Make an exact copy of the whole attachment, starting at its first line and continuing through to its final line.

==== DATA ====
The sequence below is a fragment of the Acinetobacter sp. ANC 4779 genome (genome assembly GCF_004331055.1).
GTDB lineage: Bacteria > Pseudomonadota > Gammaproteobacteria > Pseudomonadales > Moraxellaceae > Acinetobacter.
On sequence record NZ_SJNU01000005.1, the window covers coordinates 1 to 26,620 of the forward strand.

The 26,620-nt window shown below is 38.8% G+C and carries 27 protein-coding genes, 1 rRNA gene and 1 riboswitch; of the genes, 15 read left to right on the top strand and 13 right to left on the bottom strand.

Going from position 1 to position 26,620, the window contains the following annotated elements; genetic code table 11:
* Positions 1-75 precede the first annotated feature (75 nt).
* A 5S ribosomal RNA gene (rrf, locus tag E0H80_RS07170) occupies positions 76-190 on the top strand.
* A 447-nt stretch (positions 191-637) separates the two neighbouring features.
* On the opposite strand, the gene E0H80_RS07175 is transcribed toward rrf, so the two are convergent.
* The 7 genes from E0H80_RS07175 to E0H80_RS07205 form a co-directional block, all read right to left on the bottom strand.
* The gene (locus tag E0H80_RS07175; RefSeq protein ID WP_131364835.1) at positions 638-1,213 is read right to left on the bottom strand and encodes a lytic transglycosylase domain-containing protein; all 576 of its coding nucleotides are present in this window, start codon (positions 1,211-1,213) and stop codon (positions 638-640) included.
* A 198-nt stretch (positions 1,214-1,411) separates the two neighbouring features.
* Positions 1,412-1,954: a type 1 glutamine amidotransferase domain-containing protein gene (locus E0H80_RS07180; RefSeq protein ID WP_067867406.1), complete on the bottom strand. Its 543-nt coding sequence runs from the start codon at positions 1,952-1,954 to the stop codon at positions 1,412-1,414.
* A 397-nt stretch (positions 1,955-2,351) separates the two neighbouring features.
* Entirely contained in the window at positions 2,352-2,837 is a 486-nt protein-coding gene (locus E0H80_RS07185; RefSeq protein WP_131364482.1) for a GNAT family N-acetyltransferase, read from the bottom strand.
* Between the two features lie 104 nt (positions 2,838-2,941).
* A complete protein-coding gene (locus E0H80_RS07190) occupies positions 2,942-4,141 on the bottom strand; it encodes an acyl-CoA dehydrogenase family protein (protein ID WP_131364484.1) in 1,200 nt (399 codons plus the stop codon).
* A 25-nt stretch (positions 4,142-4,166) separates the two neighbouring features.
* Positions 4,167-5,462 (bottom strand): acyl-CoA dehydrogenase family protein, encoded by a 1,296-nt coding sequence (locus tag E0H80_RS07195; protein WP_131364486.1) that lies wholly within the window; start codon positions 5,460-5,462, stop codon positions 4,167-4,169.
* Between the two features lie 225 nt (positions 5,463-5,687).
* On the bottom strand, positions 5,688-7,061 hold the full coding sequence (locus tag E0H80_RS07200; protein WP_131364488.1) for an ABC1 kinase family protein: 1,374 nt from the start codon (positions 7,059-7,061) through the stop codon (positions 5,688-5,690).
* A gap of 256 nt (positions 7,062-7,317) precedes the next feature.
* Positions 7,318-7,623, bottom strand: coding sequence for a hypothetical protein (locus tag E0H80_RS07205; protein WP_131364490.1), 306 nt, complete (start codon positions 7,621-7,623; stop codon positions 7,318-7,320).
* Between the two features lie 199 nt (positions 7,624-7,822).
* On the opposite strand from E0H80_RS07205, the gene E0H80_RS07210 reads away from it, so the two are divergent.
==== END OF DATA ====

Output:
The sequence below is a fragment of the Acinetobacter sp. ANC 4779 genome (genome assembly GCF_004331055.1).
GTDB lineage: Bacteria > Pseudomonadota > Gammaproteobacteria > Pseudomonadales > Moraxellaceae > Acinetobacter.
On sequence record NZ_SJNU01000005.1, the window covers coordinates 1 to 26,620 of the forward strand.

The 26,620-nt window shown below is 38.8% G+C and carries 27 protein-coding genes, 1 rRNA gene and 1 riboswitch; of the genes, 15 read left to right on the top strand and 13 right to left on the bottom strand.

Going from position 1 to position 26,620, the window contains the following annotated elements; genetic code table 11:
* Positions 1-75 precede the first annotated feature (75 nt).
* A 5S ribosomal RNA gene (rrf, locus tag E0H80_RS07170) occupies positions 76-190 on the top strand.
* A 447-nt stretch (positions 191-637) separates the two neighbouring features.
* On the opposite strand, the gene E0H80_RS07175 is transcribed toward rrf, so the two are convergent.
* The 7 genes from E0H80_RS07175 to E0H80_RS07205 form a co-directional block, all read right to left on the bottom strand.
* The gene (locus tag E0H80_RS07175; RefSeq protein ID WP_131364835.1) at positions 638-1,213 is read right to left on the bottom strand and encodes a lytic transglycosylase domain-containing protein; all 576 of its coding nucleotides are present in this window, start codon (positions 1,211-1,213) and stop codon (positions 638-640) included.
* A 198-nt stretch (positions 1,214-1,411) separates the two neighbouring features.
* Positions 1,412-1,954: a type 1 glutamine amidotransferase domain-containing protein gene (locus E0H80_RS07180; RefSeq protein ID WP_067867406.1), complete on the bottom strand. Its 543-nt coding sequence runs from the start codon at positions 1,952-1,954 to the stop codon at positions 1,412-1,414.
* A 397-nt stretch (positions 1,955-2,351) separates the two neighbouring features.
* Entirely contained in the window at positions 2,352-2,837 is a 486-nt protein-coding gene (locus E0H80_RS07185; RefSeq protein WP_131364482.1) for a GNAT family N-acetyltransferase, read from the bottom strand.
* Between the two features lie 104 nt (positions 2,838-2,941).
* A complete protein-coding gene (locus E0H80_RS07190) occupies positions 2,942-4,141 on the bottom strand; it encodes an acyl-CoA dehydrogenase family protein (protein ID WP_131364484.1) in 1,200 nt (399 codons plus the stop codon).
* A 25-nt stretch (positions 4,142-4,166) separates the two neighbouring features.
* Positions 4,167-5,462 (bottom strand): acyl-CoA dehydrogenase family protein, encoded by a 1,296-nt coding sequence (locus tag E0H80_RS07195; protein WP_131364486.1) that lies wholly within the window; start codon positions 5,460-5,462, stop codon positions 4,167-4,169.
* Between the two features lie 225 nt (positions 5,463-5,687).
* On the bottom strand, positions 5,688-7,061 hold the full coding sequence (locus tag E0H80_RS07200; protein WP_131364488.1) for an ABC1 kinase family protein: 1,374 nt from the start codon (positions 7,059-7,061) through the stop codon (positions 5,688-5,690).
* A gap of 256 nt (positions 7,062-7,317) precedes the next feature.
* Positions 7,318-7,623, bottom strand: coding sequence for a hypothetical protein (locus tag E0H80_RS07205; protein WP_131364490.1), 306 nt, complete (start codon positions 7,621-7,623; stop codon positions 7,318-7,320).
* Between the two features lie 199 nt (positions 7,624-7,822).
* On the opposite strand from E0H80_RS07205, the gene E0H80_RS07210 reads away from it, so the two are divergent.